Many people want to serve in the military, but are unable to do so full time. For those, there is the opportunity to serve part time in the National Guard. However, people with asthma may or may not be accepted into the Guard.
The National Guard answers to both the state governors and the President of the United States. Soldiers may be deployed both nationally and internationally. They serve on a part-time basis, and most can also maintain civilian jobs.
In order to pass the Army Physical Fitness Test (APFT), you must meet certain height and weight requirements listed on the National Guard website. During the test, you must be able to perform push-ups, sit-ups and a 2-mile run in under one hour with no more than 20 minutes of rest in between each activity.
Anyone not gaining enough points in each activity of the APFT or finishing after the time limit will be disqualified. Other medical problems, such as asthma, may also disqualify a person. That is up to each recruiter's discretion.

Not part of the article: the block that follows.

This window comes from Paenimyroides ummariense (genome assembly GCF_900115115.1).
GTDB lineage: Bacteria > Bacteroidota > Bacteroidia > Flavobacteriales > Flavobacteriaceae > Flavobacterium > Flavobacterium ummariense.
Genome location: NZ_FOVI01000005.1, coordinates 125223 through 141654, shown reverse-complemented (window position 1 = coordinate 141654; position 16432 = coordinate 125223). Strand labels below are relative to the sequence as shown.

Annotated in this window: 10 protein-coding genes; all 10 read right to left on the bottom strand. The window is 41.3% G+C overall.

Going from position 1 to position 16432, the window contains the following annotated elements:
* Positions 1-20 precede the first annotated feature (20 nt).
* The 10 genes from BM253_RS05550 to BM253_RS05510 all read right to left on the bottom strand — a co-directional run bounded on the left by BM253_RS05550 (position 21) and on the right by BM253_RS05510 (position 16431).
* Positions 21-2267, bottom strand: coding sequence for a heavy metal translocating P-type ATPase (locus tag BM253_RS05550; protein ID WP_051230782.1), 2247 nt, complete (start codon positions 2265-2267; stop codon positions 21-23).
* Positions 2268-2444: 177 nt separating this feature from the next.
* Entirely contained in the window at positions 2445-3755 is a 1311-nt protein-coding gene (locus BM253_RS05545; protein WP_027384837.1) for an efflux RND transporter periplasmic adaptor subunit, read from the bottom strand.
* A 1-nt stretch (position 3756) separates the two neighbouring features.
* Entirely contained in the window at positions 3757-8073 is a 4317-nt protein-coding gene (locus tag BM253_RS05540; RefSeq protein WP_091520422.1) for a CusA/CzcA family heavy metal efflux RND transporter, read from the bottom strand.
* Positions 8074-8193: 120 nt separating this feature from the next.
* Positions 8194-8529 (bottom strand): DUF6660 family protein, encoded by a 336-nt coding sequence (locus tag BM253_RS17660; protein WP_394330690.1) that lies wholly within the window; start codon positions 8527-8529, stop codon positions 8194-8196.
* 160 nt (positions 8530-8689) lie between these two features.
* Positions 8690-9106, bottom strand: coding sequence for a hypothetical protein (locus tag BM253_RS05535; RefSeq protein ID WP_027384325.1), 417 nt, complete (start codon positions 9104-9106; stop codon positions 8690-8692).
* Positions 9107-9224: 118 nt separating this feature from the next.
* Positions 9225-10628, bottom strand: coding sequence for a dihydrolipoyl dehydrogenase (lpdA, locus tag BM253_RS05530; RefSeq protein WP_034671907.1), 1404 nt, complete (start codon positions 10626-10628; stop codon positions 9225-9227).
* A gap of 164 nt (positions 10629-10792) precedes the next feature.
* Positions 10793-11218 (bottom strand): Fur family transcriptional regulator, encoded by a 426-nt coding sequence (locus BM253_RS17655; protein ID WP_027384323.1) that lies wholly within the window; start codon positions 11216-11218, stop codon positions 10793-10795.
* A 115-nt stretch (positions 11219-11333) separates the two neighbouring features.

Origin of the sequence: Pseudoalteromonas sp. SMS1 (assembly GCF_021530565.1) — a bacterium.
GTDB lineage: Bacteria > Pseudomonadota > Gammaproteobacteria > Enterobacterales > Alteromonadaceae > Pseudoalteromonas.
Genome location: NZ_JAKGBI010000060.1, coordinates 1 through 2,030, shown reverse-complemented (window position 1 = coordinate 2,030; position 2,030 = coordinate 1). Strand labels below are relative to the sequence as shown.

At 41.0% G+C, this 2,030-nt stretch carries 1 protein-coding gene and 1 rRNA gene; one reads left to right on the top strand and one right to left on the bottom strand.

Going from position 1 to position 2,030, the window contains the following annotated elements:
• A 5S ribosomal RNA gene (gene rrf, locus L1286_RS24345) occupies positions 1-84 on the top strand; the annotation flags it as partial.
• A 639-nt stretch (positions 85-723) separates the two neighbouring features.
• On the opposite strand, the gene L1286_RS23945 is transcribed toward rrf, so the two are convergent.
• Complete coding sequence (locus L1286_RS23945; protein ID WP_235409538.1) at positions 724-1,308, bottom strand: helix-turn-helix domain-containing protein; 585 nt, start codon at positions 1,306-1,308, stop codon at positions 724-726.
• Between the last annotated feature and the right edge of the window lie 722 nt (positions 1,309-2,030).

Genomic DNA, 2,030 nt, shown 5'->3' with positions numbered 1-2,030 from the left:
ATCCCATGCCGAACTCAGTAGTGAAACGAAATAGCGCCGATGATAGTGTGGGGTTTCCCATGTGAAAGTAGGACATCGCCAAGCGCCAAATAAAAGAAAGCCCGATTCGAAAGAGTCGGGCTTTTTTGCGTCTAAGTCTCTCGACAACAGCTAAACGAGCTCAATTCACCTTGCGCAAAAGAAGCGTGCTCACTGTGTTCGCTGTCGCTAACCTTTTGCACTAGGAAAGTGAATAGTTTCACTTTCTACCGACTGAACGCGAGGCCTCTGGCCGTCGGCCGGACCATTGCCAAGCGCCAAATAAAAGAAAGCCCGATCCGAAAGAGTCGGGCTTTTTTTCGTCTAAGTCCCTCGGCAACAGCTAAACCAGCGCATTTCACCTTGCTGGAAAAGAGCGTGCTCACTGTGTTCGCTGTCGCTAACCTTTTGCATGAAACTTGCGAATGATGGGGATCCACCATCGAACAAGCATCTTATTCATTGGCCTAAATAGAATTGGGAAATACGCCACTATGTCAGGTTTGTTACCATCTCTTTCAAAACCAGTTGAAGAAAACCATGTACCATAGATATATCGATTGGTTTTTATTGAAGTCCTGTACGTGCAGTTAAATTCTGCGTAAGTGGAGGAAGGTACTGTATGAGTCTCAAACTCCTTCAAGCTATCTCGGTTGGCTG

Waivers are done on an individual basis and are based on several factors, such as: Is your condition progressive? Will it prevent completion of training and military duty? Will it be an undue hazard to others?
The bottom line is, if you are required to get a waiver, you are disqualified to join the military, but you have a last chance to appeal your case.
The waiver must go through a review process, and often for medical issues it goes to the state's Surgeon General. It may take weeks or even months for an appeal to be approved or denied.
- Image by Flickr.com, courtesy of The U.S. Army